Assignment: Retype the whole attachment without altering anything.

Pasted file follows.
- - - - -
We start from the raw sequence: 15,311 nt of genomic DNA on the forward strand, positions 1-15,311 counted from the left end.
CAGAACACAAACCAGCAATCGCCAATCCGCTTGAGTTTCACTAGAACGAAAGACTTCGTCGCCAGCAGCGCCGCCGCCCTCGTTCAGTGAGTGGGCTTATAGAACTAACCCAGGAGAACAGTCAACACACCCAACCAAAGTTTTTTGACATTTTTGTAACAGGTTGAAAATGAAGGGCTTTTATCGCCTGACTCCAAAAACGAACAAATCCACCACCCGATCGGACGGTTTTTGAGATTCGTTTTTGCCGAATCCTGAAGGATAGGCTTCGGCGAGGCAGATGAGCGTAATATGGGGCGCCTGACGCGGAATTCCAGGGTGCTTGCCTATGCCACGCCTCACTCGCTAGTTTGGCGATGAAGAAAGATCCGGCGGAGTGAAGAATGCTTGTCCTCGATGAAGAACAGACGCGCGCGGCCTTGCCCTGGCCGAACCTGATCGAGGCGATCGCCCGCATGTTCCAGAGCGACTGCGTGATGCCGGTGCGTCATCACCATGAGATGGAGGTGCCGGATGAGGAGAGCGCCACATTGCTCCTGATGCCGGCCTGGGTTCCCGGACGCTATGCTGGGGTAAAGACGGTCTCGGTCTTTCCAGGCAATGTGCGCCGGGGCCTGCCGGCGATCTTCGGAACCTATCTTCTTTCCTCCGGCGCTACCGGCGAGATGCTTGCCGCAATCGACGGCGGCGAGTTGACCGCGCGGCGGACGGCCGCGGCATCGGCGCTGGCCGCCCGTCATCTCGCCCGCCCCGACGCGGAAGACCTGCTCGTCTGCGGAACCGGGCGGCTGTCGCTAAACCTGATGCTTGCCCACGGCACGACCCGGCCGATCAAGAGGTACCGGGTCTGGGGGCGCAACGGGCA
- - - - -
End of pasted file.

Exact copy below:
We start from the raw sequence: 15,311 nt of genomic DNA on the forward strand, positions 1-15,311 counted from the left end.
CAGAACACAAACCAGCAATCGCCAATCCGCTTGAGTTTCACTAGAACGAAAGACTTCGTCGCCAGCAGCGCCGCCGCCCTCGTTCAGTGAGTGGGCTTATAGAACTAACCCAGGAGAACAGTCAACACACCCAACCAAAGTTTTTTGACATTTTTGTAACAGGTTGAAAATGAAGGGCTTTTATCGCCTGACTCCAAAAACGAACAAATCCACCACCCGATCGGACGGTTTTTGAGATTCGTTTTTGCCGAATCCTGAAGGATAGGCTTCGGCGAGGCAGATGAGCGTAATATGGGGCGCCTGACGCGGAATTCCAGGGTGCTTGCCTATGCCACGCCTCACTCGCTAGTTTGGCGATGAAGAAAGATCCGGCGGAGTGAAGAATGCTTGTCCTCGATGAAGAACAGACGCGCGCGGCCTTGCCCTGGCCGAACCTGATCGAGGCGATCGCCCGCATGTTCCAGAGCGACTGCGTGATGCCGGTGCGTCATCACCATGAGATGGAGGTGCCGGATGAGGAGAGCGCCACATTGCTCCTGATGCCGGCCTGGGTTCCCGGACGCTATGCTGGGGTAAAGACGGTCTCGGTCTTTCCAGGCAATGTGCGCCGGGGCCTGCCGGCGATCTTCGGAACCTATCTTCTTTCCTCCGGCGCTACCGGCGAGATGCTTGCCGCAATCGACGGCGGCGAGTTGACCGCGCGGCGGACGGCCGCGGCATCGGCGCTGGCCGCCCGTCATCTCGCCCGCCCCGACGCGGAAGACCTGCTCGTCTGCGGAACCGGGCGGCTGTCGCTAAACCTGATGCTTGCCCACGGCACGACCCGGCCGATCAAGAGGTACCGGGTCTGGGGGCGCAACGGGCA